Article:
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The Need for Mental Healthcare in Sport

The mental health of athletes continues to be ignored, relative to physical health. The advent of new departments with a focus on mental healthcare and rehabilitation in sport science is the need of the hour, to not only improve performances but to save careers as well.

In 2019, mental health has become a key subject of media and mainstream attention. From school-going children to the employment sector, men and women of all ages have received recognition for mental healthcare.

However, the mental health of athletes continues to be ignored, relative to physical health. Although the Australian cricket team possesses a team psychologist, cricketer, Glen Maxwell, took a break from cricket indefinitely, due to his mental health. This reaffirms that the advent of new departments like mental health and rehabilitation in sport science is the need of the hour, to not only improve performances but to save careers as well.

A girl protesting for mental healthcare not just in sport, but in general

In this article, I look at a few examples to provide a small but critical snapshot of what a lack of mental healthcare can do to a professional player in sport. Brazilian footballer, Adriano, was a nightmare for Serie A defenders, using his brute strength and deft finishing to score countless goals. The former Internazionale striker had the Italian league in the palm of his hand in the mid-2000s before tragedy struck his life. Due to the death of his father, Adriano spiralled into a deep depression, resulting in him turning to alcohol and eventually, drugs. Once dubbed ‘the next Ronaldo,’ he never truly lived up to fulfilling his potential.

In the world of cricket, star English batsman, Jonathon Trott, called quits on his test career just one test into the 2013 Ashes series. Plagued with anxiety and the fear of failure, Trott’s mental health was deteriorating in the preceding months despite having an excellent average of 86.42 against Australia up until that point.

His captain, Alastair Cook recalls in his book, the tears Trott had in his eyes when walking out to the middle in Brisbane during the first test match and how Trott would set the bowling machine in the nets to the maximum speed, getting hit with many blows to the body. Cook failing to do anything, labels this as his ‘lasting regret,’ showing how the players around you can also fall victim to one’s mental health issues. This raises the question that could the careers of Adriano and Jonathon Trott have been different had they received mental rehabilitation in time?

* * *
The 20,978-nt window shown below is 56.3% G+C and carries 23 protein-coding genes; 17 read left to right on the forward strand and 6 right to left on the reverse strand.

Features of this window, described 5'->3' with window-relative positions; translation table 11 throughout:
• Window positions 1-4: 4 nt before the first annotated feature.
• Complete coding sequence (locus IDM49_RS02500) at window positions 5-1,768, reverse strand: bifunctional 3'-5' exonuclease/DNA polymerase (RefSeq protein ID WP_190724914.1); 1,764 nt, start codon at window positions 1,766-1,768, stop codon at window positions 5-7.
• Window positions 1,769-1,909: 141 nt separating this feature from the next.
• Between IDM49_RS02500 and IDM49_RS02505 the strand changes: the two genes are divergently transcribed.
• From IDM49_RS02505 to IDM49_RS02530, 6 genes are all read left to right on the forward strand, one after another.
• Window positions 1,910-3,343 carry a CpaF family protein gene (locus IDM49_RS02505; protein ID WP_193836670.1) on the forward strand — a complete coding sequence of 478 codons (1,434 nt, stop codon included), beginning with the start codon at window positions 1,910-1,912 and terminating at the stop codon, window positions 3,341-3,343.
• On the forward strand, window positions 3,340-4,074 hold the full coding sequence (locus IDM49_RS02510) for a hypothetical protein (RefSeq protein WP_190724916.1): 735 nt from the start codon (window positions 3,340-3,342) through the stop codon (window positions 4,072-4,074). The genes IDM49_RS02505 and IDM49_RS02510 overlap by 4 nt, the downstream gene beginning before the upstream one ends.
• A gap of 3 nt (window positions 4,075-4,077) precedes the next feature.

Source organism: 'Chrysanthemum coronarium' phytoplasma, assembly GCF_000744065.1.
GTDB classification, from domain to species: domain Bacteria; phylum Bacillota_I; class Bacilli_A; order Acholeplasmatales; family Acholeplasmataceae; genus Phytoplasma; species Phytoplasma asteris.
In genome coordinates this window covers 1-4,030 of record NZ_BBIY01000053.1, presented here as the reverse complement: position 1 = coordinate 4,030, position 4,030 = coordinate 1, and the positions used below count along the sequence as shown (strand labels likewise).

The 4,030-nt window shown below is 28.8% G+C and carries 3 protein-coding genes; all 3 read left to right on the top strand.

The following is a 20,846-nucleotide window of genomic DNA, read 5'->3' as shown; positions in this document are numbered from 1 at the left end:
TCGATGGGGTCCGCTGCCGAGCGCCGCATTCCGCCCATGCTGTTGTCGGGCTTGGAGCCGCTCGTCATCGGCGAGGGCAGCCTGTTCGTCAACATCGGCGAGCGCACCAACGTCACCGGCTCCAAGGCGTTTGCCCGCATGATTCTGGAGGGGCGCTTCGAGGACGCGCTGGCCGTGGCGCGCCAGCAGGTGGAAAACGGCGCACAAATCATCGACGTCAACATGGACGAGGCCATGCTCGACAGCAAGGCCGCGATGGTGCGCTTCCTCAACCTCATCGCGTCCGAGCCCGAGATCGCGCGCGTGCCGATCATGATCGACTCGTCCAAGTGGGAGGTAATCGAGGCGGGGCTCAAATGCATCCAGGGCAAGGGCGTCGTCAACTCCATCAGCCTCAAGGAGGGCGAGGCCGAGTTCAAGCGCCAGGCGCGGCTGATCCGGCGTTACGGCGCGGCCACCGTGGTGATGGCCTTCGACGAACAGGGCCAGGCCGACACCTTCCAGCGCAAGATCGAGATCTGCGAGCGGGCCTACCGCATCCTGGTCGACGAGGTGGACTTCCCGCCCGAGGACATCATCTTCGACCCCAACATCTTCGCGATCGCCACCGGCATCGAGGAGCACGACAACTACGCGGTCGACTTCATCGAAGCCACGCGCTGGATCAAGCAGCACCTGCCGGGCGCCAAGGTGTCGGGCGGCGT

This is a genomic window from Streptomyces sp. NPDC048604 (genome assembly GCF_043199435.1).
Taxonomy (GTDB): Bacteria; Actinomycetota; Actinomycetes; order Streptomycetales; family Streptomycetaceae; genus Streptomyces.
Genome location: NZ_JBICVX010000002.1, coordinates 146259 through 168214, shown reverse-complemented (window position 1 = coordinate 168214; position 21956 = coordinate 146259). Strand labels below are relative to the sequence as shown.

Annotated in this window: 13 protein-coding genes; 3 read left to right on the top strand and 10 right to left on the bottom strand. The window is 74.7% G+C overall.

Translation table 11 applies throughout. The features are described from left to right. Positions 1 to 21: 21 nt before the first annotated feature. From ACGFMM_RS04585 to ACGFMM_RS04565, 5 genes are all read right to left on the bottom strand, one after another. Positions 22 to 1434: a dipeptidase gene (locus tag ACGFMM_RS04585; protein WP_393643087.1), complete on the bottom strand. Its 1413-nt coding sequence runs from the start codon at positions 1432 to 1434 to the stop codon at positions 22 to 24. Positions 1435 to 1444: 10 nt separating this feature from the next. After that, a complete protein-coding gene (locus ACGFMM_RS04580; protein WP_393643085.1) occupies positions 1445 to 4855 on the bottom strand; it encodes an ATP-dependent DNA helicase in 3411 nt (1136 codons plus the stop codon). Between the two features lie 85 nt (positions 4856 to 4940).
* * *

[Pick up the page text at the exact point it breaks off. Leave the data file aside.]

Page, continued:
Well, one sportsman who did receive proper mental healthcare was the Pakistani fast bowler, Mohammad Amir. A fast bowling prodigy, Icarus flew too close to the sun when he fell from grace after the infamous spot-fixing scandal in 2010. Amir returned to cricket in 2016 and will forever be remembered for one of the best bowling displays of all time with his opening spell in the Champions Trophy final 2017 against arch-rivals India.

Amir dismantled the strong Indian top order, including Indian stalwart Virat Kohli to ensure Pakistan victory in the final. The key to such a turn around was the psychological help Amir received during his 5-year ban by both PCB and UK-based psychologists. Amir especially attributes his return to international cricket to the positive mindset he had during his time off, as stated in his interview with ESPNCricinfo in 2015.

The mindset of an athlete can go a long way in their performance. Novak Djokovic, who was on the fringes of Rafael Nadal and Roger Federer for most of his early career, used mental training to become the best player in the world. As revealed in his book ‘Serve to Win,’ Djokovic used mindfulness-based training to overcome negative emotions such as fear, anger, worry, and self-doubt and to focus specifically on the present moment. In more recent years, Djokovic has added other mental training techniques such as visualization to his arsenal.

Looking like a shell of his former self in 2017, Djokovic returned in 2018 to win 3 grand slams. Djokovic defeated Federer in a fifth set tiebreak of the final, en route to his Wimbledon victory in 2019 as well, saving 2 match points along the way. Revealing to Baseline, Djokovic stated self-belief and visualizing himself as a winner helped him turn his form around and win the most mentally demanding match of his career. Using mental training, Djokovic has gone from a shadow in tennis, to becoming one of the most mentally strongest athletes of any sport in the world.

All these stories are just a few examples that emphasize the power of mental healthcare and its connection to success in sport. This is why more investment and research is needed in this sector, in order to improve performances and save careers. Players need to receive as much rehabilitation for mental health issues as they do for physical injuries. A physical injury would prompt immediate care and attention, so why not the same for the injuries of the mind?


The views and opinions expressed in this article are those of the author/s and do not necessarily reflect the official views of Sportageous or its founders. Assumptions made within the article are not reflective of the position of Sportageous as an organisation and its founders.

Faraz Nabi is a young doctor and an aspiring psychiatrist, merging both his passions for sport and mental health in this piece.

For more articles like this, visit Sportageous.

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